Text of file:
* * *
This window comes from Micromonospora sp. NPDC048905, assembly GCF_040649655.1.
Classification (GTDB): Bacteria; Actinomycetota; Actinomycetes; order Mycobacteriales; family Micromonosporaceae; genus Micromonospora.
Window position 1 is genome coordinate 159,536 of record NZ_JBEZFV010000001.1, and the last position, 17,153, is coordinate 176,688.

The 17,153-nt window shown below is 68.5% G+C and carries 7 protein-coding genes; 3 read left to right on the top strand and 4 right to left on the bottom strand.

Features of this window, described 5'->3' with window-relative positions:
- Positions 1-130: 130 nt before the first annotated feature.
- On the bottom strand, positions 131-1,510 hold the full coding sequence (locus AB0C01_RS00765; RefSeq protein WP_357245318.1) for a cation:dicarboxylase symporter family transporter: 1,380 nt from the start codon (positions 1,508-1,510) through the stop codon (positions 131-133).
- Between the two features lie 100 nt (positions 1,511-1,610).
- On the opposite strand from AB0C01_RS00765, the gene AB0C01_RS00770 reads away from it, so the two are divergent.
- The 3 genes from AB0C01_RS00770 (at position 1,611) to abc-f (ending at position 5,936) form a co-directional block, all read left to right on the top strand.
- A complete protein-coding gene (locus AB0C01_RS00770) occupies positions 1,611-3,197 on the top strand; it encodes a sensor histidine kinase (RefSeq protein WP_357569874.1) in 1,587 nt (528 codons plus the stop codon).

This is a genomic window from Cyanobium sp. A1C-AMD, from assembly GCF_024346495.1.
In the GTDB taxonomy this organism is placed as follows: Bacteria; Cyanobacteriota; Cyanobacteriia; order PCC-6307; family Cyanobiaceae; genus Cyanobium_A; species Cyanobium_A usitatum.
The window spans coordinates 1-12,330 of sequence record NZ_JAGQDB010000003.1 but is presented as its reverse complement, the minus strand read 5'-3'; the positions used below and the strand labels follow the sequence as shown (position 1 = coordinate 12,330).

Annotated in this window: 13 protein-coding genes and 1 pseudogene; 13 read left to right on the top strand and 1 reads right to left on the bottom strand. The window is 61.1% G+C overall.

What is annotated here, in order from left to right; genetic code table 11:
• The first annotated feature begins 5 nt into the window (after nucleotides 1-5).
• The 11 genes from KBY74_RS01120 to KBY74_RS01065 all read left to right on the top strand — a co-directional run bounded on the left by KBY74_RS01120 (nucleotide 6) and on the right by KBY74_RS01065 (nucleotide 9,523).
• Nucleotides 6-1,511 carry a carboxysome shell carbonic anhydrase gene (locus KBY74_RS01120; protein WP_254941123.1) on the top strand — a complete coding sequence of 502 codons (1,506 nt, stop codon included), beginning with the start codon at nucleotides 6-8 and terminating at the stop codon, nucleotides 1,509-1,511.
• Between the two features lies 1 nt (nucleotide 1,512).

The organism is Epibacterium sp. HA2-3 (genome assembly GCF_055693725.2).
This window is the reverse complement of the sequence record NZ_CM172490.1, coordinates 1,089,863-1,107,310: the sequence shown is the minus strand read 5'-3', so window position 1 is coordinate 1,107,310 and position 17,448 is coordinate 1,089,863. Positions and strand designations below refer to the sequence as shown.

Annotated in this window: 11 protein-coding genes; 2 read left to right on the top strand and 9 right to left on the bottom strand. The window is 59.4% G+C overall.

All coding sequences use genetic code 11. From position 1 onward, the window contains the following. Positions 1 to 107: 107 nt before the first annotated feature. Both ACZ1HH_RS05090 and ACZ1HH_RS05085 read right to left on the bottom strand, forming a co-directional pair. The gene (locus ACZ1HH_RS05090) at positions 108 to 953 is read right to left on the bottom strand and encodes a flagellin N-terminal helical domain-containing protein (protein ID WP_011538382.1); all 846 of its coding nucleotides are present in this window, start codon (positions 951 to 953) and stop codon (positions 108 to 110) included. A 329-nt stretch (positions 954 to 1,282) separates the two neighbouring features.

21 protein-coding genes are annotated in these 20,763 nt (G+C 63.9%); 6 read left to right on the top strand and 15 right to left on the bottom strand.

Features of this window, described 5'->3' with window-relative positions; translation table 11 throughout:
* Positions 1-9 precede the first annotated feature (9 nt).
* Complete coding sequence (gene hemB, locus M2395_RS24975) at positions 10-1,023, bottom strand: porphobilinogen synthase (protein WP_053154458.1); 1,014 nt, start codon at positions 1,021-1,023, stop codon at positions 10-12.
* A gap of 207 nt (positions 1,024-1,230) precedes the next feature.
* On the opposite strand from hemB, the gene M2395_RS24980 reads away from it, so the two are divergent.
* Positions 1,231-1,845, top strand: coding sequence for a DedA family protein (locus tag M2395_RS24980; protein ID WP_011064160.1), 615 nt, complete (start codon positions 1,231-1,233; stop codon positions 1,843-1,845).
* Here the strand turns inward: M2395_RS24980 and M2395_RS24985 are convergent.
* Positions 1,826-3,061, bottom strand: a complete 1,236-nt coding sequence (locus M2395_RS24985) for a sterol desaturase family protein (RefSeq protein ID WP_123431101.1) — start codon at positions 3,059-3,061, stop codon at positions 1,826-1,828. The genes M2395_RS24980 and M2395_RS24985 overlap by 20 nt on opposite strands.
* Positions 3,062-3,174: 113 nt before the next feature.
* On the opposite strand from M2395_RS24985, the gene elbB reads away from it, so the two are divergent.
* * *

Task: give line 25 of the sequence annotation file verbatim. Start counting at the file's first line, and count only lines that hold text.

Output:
21 protein-coding genes are annotated in these 20,763 nt (G+C 63.9%); 6 read left to right on the top strand and 15 right to left on the bottom strand.